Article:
Jul 13, 2009

Learning From Donut Wars!

Recently, a new shop was opening near me. They had painted a website on the paper-covered windows intended to create an air of mystery. They had a big contest at their site about "what are we?" To me, the website totally sounded like a cupcake shop. They had a Facebook page with the same contest and to many others, it sounded like a cupcake shop. In fact, the hints they were giving made it sound like it was a cupcake shop where you could go in, choose your cupcake flavor and have it custom-frosted for you. It would have been a FABULOUS idea for two reasons:
  1. There are no cupcake shops in this whole area. Cupcakes are HOT right now, but few places are selling them here beyond what you can get in a plastic clamshell with nasty Crisco frosting.
  2. This is an upscale upper-middle class shopping area and people would have totally bought into the upscale idea of serving cupcakes at Birthday parties, showers, etc.
But, alas, the place turned out to be a DONUT shop. Which, did not fit the website name in my opinion. The URL sounded like more cake than donut.

So, my kids and I decided to check it out and see if the donuts lived up to the hype so we wandered over there the first day of their Grand Opening. We showed up in the afternoon - wondering if there would be any donuts left. But, given the fact that they stay open until 10pm, I assumed they would be making donuts all day long. There was not much of a line if you don't count the busload of elderly people who arrived just 30 second before us and took most of the afternoon to order.

I bought 4 donuts - two chocolate frosted custard filled, one german chocolate with coconut-pecan frosting and one Maple Bar. My total for 4 very average donuts was over $8. They put them in a brown box with a cutesty label on it that was sort of meant to be "signature" packaging since pink and brown are their signature colors. I think I paid $4 just for the packaging alone because what we got was 4 donuts I could have bought across the street at the grocery store for less than $4. And, to top it all off, my kids didn't get any custard in their donuts until the last 2 bites. They had skimped on the filling.

The next day was the annual 5K Race and festival in this area. We happened to park near this donut shop when we arrived about 7:45 am for the race. This was the second day of this shop being open and I kept an eye on the foot traffic as I sat in the car waiting about 90 minutes for the race to start. I didn't notice a lot of people going in and out. It was surprising given all the hype.

My husband went to warm up for the race and came back with a postcard he handed to me. Apparently, the book store at the other end of the parking lot just opened a branch of a very famous donut shop from Seattle where they had previously had a coffee shop. They were handing out postcards for free donuts. So, after the race, we went and got 4 donuts. We didn't use our postcard and paid $6 for 4 donuts. Still too high in my opinion, but they were much better than the other place and they had the "brand name" behind them as well as features on the Travel Channel and the Food Network. I immediately thought, DONUT WAR!!! You can't tell me that the legendary donut shop isn't going to throw their name and reputation around against this upstart across the parking lot. It will be interesting to watch.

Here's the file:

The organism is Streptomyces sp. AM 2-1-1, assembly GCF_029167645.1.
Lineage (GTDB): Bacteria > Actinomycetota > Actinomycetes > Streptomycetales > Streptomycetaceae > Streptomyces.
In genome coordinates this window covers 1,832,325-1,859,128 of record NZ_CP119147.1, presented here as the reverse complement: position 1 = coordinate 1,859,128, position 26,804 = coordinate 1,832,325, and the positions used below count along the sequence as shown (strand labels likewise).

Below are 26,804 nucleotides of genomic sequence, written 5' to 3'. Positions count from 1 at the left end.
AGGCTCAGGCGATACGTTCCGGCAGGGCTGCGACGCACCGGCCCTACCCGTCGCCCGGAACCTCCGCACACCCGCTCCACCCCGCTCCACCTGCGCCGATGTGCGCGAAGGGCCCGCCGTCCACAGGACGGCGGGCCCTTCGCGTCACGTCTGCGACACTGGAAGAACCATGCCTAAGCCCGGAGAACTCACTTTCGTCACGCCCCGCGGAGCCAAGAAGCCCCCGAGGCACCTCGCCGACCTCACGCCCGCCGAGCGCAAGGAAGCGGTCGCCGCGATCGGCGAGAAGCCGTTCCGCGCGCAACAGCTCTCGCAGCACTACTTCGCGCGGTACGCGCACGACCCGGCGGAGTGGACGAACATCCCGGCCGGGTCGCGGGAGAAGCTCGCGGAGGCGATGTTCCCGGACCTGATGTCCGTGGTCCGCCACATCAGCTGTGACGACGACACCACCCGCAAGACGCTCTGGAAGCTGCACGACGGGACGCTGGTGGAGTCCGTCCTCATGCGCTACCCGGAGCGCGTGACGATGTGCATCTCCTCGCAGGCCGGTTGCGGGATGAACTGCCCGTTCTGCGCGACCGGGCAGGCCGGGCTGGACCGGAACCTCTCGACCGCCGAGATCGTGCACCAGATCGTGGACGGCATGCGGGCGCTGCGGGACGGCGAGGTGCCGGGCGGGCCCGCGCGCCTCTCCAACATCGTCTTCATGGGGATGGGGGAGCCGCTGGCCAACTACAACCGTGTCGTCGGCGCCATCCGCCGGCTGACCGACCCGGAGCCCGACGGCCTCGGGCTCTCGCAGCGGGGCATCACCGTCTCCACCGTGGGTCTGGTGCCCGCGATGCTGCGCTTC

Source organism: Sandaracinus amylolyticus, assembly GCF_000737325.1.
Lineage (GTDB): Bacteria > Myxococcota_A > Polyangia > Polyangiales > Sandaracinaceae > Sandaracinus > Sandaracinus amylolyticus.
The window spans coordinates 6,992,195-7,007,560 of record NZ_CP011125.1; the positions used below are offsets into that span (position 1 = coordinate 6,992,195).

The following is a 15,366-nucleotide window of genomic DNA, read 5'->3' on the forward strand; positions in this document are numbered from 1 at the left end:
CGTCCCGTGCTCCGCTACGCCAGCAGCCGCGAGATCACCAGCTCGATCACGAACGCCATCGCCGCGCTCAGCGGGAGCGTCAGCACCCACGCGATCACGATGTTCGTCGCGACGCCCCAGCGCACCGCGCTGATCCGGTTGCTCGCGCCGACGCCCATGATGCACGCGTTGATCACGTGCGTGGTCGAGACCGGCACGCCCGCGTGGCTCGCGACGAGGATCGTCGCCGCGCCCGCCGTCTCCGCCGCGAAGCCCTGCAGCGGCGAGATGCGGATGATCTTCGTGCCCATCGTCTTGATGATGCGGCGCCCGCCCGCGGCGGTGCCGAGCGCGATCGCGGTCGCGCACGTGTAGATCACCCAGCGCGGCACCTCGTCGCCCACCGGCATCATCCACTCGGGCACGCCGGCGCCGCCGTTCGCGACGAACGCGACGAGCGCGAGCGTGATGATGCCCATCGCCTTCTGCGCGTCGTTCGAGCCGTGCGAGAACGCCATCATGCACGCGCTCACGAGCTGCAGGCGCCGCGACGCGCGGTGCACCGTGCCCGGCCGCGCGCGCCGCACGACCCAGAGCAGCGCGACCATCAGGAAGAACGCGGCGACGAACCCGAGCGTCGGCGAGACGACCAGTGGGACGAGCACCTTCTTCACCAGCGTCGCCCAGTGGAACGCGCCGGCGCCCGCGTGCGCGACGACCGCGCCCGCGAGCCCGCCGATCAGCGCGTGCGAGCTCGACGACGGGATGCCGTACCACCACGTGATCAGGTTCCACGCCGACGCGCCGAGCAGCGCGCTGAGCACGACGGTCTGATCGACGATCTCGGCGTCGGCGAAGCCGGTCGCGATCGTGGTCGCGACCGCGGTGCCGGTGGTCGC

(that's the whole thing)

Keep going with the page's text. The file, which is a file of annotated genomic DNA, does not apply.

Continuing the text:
So, what's the lesson here? First, if I was doing a big "what are we?" promotion and everyone kept guessing I was a cupcake shop and they were EXCITED about the fact that a cupcake shop MIGHT be opening in our area - I honestly might have taken a step back and thought about changing my plans. Listen to your customers! People were THRILLED with the idea that it might be a cupcake shop. How many, including myself, were disappointed to find out it wasn't?

Second, I can get donuts at 5 grocery stores and this other new "legendary" Seattle-based donut place all within about a 10-15 minute walk from this donut shop. And, none of them are going to charge me $2 for a custard filled donut. Actually, this new shop sits in the middle of a parking lot between the high-end (similar to Whole Foods) market with lots of donut and pastry choices and the legendary donut place in the bookstore. So, it's literally one of three choices from one parking lot.

How many places can I get cupcakes? ZERO. Okay, I can get them at the grocery store, but they are prepackaged - nothing custom. How many times will I pay over $2 for a donut? Never again. I can't believe that I'm alone in that thought, either. The donuts weren't bad, but they weren't the best I've ever had, either. Perhaps they will develop their donut menu over time to include outrageous things like a bacon-maple bar you can get at VooDoo Donuts in Portland. But for now, they are just a cute donut place selling donuts and I hope they can stand out in the crowd enough to make people want to pay the high price of their donuts.

The scrapbook industry lesson is similar. You need to really evaluate how many other places around you are selling what you sell and try to figure out something of value to the customer that sets you apart from the others. Cute packaging isn't enough anymore. People want VALUE and UNIQUENESS. If you find yourself among lots of others doing the same as you, find that thing that makes you unique! Do you provide better customer service? Have unusually themed crops? Have custom papers for the local area? Stay open later? Can provide lots of "fan comments" about your store that will make others want to come check it out? What's your "hook" that will make people choose you over someone else? It's got to be more than cute colors and decent donuts - especially decent donuts that are higher priced than other decent donuts in the area.

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